Expanding Anew: The NWSL Looks to the Future
It’s no secret that professional women’s soccer in the United States has had a tough go of things. Despite the national team’s long run of success, and Canada also being one of the top teams in world football, the current top tier, NWSL, is the third league in the country in the twenty-odd years since the US won the World Cup in iconic fashion in 1999. Further titles have followed, in 2015 and 2019, as well as Olympic Gold, but first the Women’s United Soccer Association (WUSA) and then Women’s Professional Soccer (WPS) petered out almost quickly as they had been established, hamstrung by a lack of broadcast deals and meagre players salaries.
The NWSL, established in 2012, looks to have finally bucked that trend. Founded a decade ago under the auspices of the US Soccer Federation with a mandate to raise the level of professionalism at club level in the country, the league’s early years saw it wobble, even with the national teams of Canada, Mexico, and the US paying the salaries of their players.
The league started with eight teams, but had always planned to expand quickly — cities such as Hartford, a frequent host of national team matches, and Los Angeles were mooted, but just one franchise was eventually added, the Houston Dash. More followed in the form of the Orlando Pride and Utah Royals, but following the 2017 season, the league had lost both the Boston and Kansas City franchises.
Bouncing back stronger
The COVID-19 pandemic did the league no favors, either, but 2021 finally began to see a level of cautious optimism. A new Kansas City franchise joined, playing in the same stadium as the city’s MLS team, and Racing Louisville followed suit as well. The two teams showed improving attendance figures, but their appeal paled in comparison to the star-studded cast that helped launch Angel City’s maiden season in 2022.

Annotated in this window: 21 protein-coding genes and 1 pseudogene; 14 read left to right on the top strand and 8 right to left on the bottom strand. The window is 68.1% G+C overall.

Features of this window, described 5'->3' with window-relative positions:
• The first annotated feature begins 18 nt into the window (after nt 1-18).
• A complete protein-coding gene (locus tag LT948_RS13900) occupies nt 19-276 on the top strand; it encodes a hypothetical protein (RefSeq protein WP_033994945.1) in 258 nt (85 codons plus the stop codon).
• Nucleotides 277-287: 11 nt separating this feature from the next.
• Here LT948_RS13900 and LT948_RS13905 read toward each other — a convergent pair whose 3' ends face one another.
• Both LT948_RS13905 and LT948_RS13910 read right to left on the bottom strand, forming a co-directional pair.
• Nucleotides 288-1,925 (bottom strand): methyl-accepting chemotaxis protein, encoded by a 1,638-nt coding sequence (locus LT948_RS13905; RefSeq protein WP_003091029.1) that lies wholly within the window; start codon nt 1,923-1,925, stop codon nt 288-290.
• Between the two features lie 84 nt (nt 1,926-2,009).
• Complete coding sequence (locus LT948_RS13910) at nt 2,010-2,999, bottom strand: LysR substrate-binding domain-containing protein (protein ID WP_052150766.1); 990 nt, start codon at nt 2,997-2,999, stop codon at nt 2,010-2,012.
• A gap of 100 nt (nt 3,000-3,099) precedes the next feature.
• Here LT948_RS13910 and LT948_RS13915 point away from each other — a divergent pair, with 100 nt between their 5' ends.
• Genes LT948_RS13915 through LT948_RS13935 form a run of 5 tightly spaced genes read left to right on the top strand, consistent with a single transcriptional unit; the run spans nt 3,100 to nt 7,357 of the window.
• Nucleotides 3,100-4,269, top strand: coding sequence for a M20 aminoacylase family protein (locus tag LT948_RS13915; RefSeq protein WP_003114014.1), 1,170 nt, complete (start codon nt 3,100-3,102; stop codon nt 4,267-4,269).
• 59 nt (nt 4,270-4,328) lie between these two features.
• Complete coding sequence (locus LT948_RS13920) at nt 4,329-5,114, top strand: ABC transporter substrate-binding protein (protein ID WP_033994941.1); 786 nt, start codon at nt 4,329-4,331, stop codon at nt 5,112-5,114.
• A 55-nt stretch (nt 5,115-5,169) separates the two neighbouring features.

Despite finishing eighth in the league, and out of the playoffs, the franchise had attracted a host of top-tier celebrity investors, including Natalie Portman, Serena Williams, Jessica Chastain and others. A fervent fan culture also made itself known, and attendances averaged just below a sellout at Banc of California Stadium, the city’s purpose-built football stadium shared with LAFC.
Further south, San Diego also had a strong start to life in the NWSL, averaging more than eight thousand fans and finishing in the conference semifinals under the guidance of former Manchester United boss Casey Stoney. This quartet of teams has consistently exceeded expectations from a commercial and support standpoint, proving the sustainability and potential of women’s football in the United States, even as the league and indeed the game itself has been rocked by abuse scandals involving several coaches.
An eye on 2024
While the league intends to play the 2023 season with the same set of teams which played in 2022, the potential of women’s football as a continued growth market means that further expansion should follow soon, with league commissioner Jessica Berman announcing that two teams will be added from 2024, with “5-10 bids” expected. The winners of these bids will be announced in 2023 on the back of a high-stakes bidding process.
It’s widely expected that one of these teams will be the return of the league to Utah, with the takeover of Real Salt Lake by David Blitzer and Ryan Smith reportedly involving a $2M option on an NWSL franchise. The other franchise, though, is thought to be worth an expansion fee in the neighborhood of $50M, with bids coming from Atlanta, San Francisco, Austin, and Toronto among others.
The mooted $50M obviously dwarfs what’s expected to be a fee in excess of $300M for MLS’ as-yet-announced thirtieth franchise, but it’s a massive milestone in women’s sport, and underscores the level to which not only fan interest has risen, but also the money involved in growing the game in the United States.
With a more than 70% year-on-year increase in viewership of the championship game, which attracted nearly a million fans, the league is still far behind the NFL and the country’s other established major leagues, but its numbers aren’t far behind Formula 1, either, with the racing competition having piled far more in terms of resources into making an impact in the country.
To wit, there is no doubt the NWSL is here to stay, and the clamour to be included will only grow now and in the future as “the world’s game” finally looks at home in the United States.